FIG. 4 again employs only a single base member element 30. Base member 30 has slot 32 formed in the top surface thereof. The cavity 36 is produced by using a router, dado blade, or other standard tool. Once again, the cavity and slot define a passage through which the steel rule will be inserted. In this embodiment, there is no need to form a bottom surface slot on the base member, as the cavity 36 is hollowed by entering from the bottom surface. This embodiment is useful when it is desirable to have base members made from wood or polyurethane.
FIG. 5 illustrates yet another embodiment of the present invention that is preferred when a rotary die base member made from wood, metal or plastic is desired. In this instance, the die includes upper base member element 4 and lower base member 6. Upper base member element 4 contains slot 14 cut completely therethrough. Lower base member element 6 includes slot 16 in the bottom surface thereof adapted to align with slot 14. Cavity 20, communicating with slot 14, forms a passage through which the rule will be inserted. The cavity, in this embodiment, is formed by hollowing the lower base element from the top side portion thereof, thus forming an opening in the top side portion of the lower base member element. Filler hole 22 communicates with the cavity so that the filler material may be added therethrough. Fastening screw 26 is threaded through a threaded orifice found in both the upper base and lower base elements (not shown) to provide for a flush and tight mate of upper base 4 to lower base 6.
It will be understood that the representations of the finished dies illustrated in FIGS. 1 through 5 are not intended to exemplify an actual pattern of assembled cutting and creasing rules such as would be employed in practice in die cutting paperboard or plastic material to the desired configurations for folding cartons or packaging materials. These drawings have been simplified to facilitate the description of the manufacturing process and the resulting die structures.
For its intended use, the finished die is mounted on the cutting press in the customary manner, in superpositon to an opposing press member. Typically, on a flat bed press, the opposing member will be a back up plate having a covering of hard counter paper. By bringing the back up plate into contact with the cutting and scoring die, an impression will be formed in the counter paper corresponding to the pattern arrangement of the cutting and scoring rules. The impressed areas of the counter paper are then removed, providing thereby in the counter paper a female counterpart of the male pattern arrangement of the rules in the cutting and scoring die. The press is then ready to perform its function of die-cutting paperboard fed thereto.
Because of the semi-rigid and precise vertical positioning of the rules in the die, in contradistinction to that experienced with conventional die assemblies, the number of impressions that can be made in die cutting paperboard is more than doubled. This also causes the female counter to have a longer life, and therefore reduces press down time.
While the die of the present invention finds its most useful application in the cutting and scoring of paperboard such as is used in the manufacturing of folding carton blanks, its use is not limited thereto. Certain of the advantages of the novel die, including accuracy and repeatability of the geometric pattern design, are likewise obtained in cutting and scoring of corrugated paperboard box blanks, plastic sheets and films, metal foil and the like material.
The advantages of the die of the present invention result principally from the following features:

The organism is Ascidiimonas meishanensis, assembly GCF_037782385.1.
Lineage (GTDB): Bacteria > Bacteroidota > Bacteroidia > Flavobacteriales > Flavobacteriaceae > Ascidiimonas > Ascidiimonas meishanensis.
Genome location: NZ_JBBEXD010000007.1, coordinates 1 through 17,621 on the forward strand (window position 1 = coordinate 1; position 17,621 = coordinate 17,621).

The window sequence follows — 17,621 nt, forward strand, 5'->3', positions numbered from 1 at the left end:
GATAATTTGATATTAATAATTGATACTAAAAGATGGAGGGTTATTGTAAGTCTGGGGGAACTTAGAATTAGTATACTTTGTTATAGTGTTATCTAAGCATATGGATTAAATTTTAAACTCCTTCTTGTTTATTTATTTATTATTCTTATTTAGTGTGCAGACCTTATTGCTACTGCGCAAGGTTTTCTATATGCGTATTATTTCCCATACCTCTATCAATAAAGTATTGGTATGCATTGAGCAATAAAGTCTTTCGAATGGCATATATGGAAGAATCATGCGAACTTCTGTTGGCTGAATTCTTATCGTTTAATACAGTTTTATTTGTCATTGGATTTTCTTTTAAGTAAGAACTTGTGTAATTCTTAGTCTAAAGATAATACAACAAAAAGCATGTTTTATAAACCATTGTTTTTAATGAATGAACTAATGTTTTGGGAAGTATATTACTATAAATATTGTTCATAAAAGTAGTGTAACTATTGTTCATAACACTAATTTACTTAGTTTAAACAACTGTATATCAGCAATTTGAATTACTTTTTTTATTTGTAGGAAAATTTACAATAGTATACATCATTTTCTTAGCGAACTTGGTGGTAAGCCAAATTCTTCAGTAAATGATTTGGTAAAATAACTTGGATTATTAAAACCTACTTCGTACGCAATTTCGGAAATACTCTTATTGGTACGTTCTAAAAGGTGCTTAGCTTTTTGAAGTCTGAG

1. Dimensional stability in the operating environment, substantially unimpaired by conditions of temperature, humidity, etcetera.
2. Durability for the die base structure which enables repeated re-ruling and other handling without impairment of the accuracy or positioning of the steel rules. The worn or damaged steel rules are pulled from the die base and pre-bent rules are reinserted into the same slots.
3. Increased steel rule life is a result of precise vertical placement of the rules and their freedom from loosening or displacement.
4. Die bases require little or no side pressure in the chase to keep the steel rule from falling out, thus eliminating distortions of the pattern design.
5. The many individual blocks of a block type die are now a unitary and continuous base preventing the die from falling apart. This is due to the adherent qualities of the epoxy resin.
6. In all preferred applications the filler material can be removed and the die repoured, allowing an almost infinite useful die life.
7. The stabilizing effect derived from this novel invention allows for the use of fixed stable female counters on all conventional type dies, giving paperboard converters a higher degree of accuracy and uniformity in the carton blanks that are die cut.
8. Conventional methods and equipment are employed to manufacture dies using this method of anchoring the steel rule, thus making it possible for the local die shops to produce stable dies for the industry without having to invest in specialized equipment and technology.
9. Stable materials such as all metal or all fiberglass reinforced polyurethane can be enmployed for use as a die base material due to the holding power of the filler material holding the steel rule in place.
10. Conventional type dies achieve the advantage of the sandwich type dies yet incur less of the expensive filler material and the inherent problems associated with a high volume mass of the epoxy resin.
Although this invention has been described in connection with specific forms thereof, and with respect to specific steps of the methods herein involved, it will be appreciated that a wide variety of equivalents may be substituted for those specific elements shown and described herein, that certain features may be used independently of other features, and that certain parts and method steps may be reversed, all without departing from the spirit and scope of this invention as defined in the appended claims.
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|U.S. Classification||493/468, 76/107.8|
|Cooperative Classification||B26F2001/4463, B26F1/44, B26F1/40|